Jeffery A. Collins

Associated School: 

Jeff is one of the founders of the Hudson Valley Sudbury School.  His background is in the computer industry where he has worked for over 30 years since he graduated from Cornell with a BS in Computer Science.  Throughout his career, Mr. Collins has been involved with and started a number of technology companies that have provides services to the financial and utility industries.

In 2001, Mr. Collins and his wife started the process of creating a Sudbury Model School in Woodstock, NY. Over time they were joined by other people and in 2004, the school was opened. Mr. Collins has been a Staff Member of the school for most of the time since the school opened. His primary responsibility in the last few years has been to promote the school to the local community and to promote the Sudbury Model globally. In this capacity, Mr. Collins has given talks about the Sudbury Model at conferences in the United States and internationally.

 

Articles by the Author

The Growth of a Sudbury School

Associated School: 

While we have not yet started to make a big deal of it (yet – just wait smiley), we are fast approaching the 10th anniversary of the first day of school in our building on Zena Road.   Between now and June 14th, I will be writing some blogs that will provide some history of the school.  In this first installment, I will discuss the school’s enrollment.  This particular topic is forefront in my mind because we are starting to face one those good news/bad news situations.  The good news is that we have the highest enrollment since the very beginning of the school.  The bad news is that is looks like we will have to start thinking seriously about how we handle a waiting list.

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The Sudbury Model of Education

Associated School: 

The fundamental difference between a Sudbury school and any other type of school is the student's level of responsibility. In a Sudbury school the students are solely responsible for their education, their learning methods, their evaluation and their environment. In a public school, the state takes responsibility for most aspects of a student's education including curriculum and evaluation. The student is left with little responsibility except to learn what is taught, how it is taught, in the environment in which it is taught and then to reiterate it back at evaluation time.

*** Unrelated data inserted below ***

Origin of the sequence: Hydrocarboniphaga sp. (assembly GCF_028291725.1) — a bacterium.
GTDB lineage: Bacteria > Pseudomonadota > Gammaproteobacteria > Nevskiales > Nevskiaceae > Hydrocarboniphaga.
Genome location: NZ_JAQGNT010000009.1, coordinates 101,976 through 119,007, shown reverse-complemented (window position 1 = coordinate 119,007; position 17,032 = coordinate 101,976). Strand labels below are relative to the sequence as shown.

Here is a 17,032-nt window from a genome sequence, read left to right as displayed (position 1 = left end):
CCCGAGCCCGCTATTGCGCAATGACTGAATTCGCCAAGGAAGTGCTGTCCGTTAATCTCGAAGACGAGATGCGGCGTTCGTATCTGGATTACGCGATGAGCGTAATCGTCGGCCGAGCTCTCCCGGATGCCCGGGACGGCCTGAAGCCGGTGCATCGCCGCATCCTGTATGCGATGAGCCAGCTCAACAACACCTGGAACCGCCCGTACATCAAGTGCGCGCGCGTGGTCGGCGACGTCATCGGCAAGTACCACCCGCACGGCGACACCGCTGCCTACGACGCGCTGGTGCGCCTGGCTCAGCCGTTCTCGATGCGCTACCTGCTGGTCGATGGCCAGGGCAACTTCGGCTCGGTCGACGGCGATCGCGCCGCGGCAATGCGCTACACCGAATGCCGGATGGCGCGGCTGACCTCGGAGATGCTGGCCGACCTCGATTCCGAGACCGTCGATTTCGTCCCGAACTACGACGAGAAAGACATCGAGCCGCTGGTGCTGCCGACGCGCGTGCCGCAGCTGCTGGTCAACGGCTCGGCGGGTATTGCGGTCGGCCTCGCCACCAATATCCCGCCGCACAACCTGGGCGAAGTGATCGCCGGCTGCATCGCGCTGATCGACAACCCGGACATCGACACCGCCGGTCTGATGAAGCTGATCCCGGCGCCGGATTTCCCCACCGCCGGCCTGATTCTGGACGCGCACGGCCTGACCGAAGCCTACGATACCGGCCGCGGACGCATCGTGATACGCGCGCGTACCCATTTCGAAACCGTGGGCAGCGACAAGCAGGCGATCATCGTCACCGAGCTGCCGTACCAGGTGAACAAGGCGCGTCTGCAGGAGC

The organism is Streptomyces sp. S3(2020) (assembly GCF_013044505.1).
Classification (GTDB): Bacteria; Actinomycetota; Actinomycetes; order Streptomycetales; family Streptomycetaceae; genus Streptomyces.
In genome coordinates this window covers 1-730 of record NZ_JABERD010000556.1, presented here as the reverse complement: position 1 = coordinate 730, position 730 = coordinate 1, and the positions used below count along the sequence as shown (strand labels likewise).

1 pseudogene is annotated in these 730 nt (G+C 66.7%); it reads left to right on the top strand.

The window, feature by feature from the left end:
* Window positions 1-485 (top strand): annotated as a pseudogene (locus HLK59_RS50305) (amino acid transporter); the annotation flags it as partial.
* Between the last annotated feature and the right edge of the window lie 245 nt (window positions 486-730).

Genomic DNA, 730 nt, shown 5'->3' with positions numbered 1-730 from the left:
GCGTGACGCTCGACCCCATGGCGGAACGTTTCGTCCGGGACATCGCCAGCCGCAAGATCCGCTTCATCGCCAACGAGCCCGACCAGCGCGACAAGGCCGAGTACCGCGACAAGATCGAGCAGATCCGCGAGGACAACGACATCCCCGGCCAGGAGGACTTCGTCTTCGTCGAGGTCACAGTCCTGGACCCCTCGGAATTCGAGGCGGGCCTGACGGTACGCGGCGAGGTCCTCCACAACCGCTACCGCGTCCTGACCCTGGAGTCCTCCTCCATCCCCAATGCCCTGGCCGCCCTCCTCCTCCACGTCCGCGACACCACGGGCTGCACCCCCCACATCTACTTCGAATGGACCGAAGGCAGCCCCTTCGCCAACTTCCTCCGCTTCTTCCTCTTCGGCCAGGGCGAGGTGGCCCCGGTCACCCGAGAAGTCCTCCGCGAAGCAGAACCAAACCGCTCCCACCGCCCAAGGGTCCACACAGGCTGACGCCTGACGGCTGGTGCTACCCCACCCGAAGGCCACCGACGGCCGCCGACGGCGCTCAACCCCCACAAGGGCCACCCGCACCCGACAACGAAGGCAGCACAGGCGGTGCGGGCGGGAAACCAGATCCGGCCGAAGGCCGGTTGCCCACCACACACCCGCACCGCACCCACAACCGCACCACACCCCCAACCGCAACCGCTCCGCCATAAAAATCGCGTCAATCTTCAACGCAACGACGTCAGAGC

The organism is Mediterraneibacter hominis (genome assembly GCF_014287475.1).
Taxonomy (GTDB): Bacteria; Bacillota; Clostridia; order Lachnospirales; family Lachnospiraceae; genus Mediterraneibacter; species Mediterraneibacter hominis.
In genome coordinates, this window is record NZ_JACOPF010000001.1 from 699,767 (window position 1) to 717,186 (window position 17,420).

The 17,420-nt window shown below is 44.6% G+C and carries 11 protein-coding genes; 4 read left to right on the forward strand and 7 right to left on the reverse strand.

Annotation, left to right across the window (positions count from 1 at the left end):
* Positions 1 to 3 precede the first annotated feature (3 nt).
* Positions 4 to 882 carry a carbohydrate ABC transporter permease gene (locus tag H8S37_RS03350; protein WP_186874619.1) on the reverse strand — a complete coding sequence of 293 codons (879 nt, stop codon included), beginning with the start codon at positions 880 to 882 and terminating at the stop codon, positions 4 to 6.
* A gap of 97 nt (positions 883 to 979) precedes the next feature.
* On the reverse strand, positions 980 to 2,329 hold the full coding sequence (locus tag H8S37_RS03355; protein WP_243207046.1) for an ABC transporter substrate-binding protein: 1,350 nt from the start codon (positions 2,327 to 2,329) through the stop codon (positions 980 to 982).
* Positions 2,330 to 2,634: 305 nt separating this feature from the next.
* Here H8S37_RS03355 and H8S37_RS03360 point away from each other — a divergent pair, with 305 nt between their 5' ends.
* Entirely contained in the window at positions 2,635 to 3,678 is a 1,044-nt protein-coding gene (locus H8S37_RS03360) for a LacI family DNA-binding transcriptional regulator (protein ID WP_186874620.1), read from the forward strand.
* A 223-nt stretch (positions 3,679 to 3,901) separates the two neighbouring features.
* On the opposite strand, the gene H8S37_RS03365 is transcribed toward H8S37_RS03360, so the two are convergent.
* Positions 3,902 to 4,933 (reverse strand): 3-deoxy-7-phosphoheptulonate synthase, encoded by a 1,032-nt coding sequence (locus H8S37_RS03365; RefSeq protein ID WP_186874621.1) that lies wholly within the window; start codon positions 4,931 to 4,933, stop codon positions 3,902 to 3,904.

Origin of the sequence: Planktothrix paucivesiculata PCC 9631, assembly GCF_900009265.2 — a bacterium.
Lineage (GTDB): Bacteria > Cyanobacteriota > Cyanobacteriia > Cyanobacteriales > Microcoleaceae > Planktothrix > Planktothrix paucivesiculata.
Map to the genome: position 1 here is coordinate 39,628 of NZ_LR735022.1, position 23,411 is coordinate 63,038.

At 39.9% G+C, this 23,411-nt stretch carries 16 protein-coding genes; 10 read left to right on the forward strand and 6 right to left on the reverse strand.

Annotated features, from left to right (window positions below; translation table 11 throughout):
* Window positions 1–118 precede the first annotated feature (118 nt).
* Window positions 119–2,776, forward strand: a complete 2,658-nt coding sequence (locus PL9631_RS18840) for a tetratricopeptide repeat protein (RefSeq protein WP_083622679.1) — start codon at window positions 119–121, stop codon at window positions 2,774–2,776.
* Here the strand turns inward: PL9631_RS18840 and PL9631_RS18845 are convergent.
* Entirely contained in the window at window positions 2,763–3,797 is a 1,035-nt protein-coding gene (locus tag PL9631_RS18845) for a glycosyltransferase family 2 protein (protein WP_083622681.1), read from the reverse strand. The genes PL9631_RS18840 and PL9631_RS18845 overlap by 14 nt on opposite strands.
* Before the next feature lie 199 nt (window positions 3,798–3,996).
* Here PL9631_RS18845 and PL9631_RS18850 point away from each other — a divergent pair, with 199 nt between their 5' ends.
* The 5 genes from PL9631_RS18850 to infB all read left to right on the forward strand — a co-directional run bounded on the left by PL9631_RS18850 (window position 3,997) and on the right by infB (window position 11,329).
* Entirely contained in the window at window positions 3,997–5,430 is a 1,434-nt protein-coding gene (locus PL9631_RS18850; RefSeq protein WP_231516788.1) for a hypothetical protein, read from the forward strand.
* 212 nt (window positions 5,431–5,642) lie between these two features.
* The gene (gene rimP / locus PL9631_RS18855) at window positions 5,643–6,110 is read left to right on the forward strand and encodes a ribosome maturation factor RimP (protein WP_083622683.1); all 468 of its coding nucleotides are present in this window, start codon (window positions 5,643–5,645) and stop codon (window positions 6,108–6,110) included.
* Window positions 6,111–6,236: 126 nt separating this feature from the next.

In a public school, the state takes responsibility for most aspects of a student's education including curriculum and evaluation. The student is left with little responsibility except to learn what is taught, how it is taught, in the environment in which it is taught and then to reiterate it back at evaluation time.

In a non-Sudbury private school, the school administrators take a larger role in determining a student's curriculum than in a public school. In some private schools, the school takes responsibility for evaluation, while in others the school administers the state tests. In most private schools, as with public schools, a student has personal responsibility only for learning what someone else determines is important to learn, at a time they think it is important to learn it, in a way someone else has determined it should be taught, in an environment designed by someone else, and they must do this well enough to pass the evaluations written and graded by someone else.

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The Sudbury Conversation

Associated School: 

I was talking to the father of a newly enrolled student recently.  During the conversation he told me about his experiences telling his friends about having his son enrolled at the school.  He said the basic conversation goes like this:

Friend: “So how is your son doing?”
Father: “Great!”
Friend: “Where is he going to school?”
Father: “He just started at the Sudbury School.”
Friend: “Ooohhhhhh….”

Accompanying this sound is a rather quizzical look.  While not saying any words, the sound and the expression convey a lot of meaning: thoughtfulness, concern, incredulity, and a large dose of “I don’t know what to say about that”.

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Lessons of a Sudbury Education

As we sit in our school's main lounge, trying to write about the underlying lessons of a Sudbury education, we often find ourselves "off task." We are watching the bustling activity around us…Jeff, a staff member, and Sonya, a 14-year-old student, are working on math problems in order to move her closer to her goal of becoming a vet. (She's contacted Cornell University to find the best method of getting into their program.) Cody, age 11, and Madison, 15, are reading medicine cards for all who walk by. Eli, 5, and Kiran, 6, are comparing new Magic Cards and talking about the mysterious gum switcher—the spearmint and cinnamon gum from the School Store have seemingly switched bottles.  The Judicial Committee members file into the JC room to start the daily session but Natasha, 15, one of our JC clerks, has to find a replacement for the 5- to 9-year old representative to the JC who is out sick. Success—Sophie, age 8, is filling in. Lisa, a staff member, and David, age 16, are discussing whether or not putting "spring water" on a bottled water label ensures you aren't getting someone's random tap water. A man drives up attempting to deliver food to the Zena Elementary School, a public school down the road. While only a few miles away, the Zena Elementary School couldn't be more different then The Hudson Valley Sudbury School on Zena Road.

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Jeff Testimonial

Associated School: 

Jeff's testimonial.

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Contact Us

Hudson Valley Sudbury School

84 Zena Road
Kingston, NY 12401
 
Phone: 845-679-1002
Fax: 845-679-3874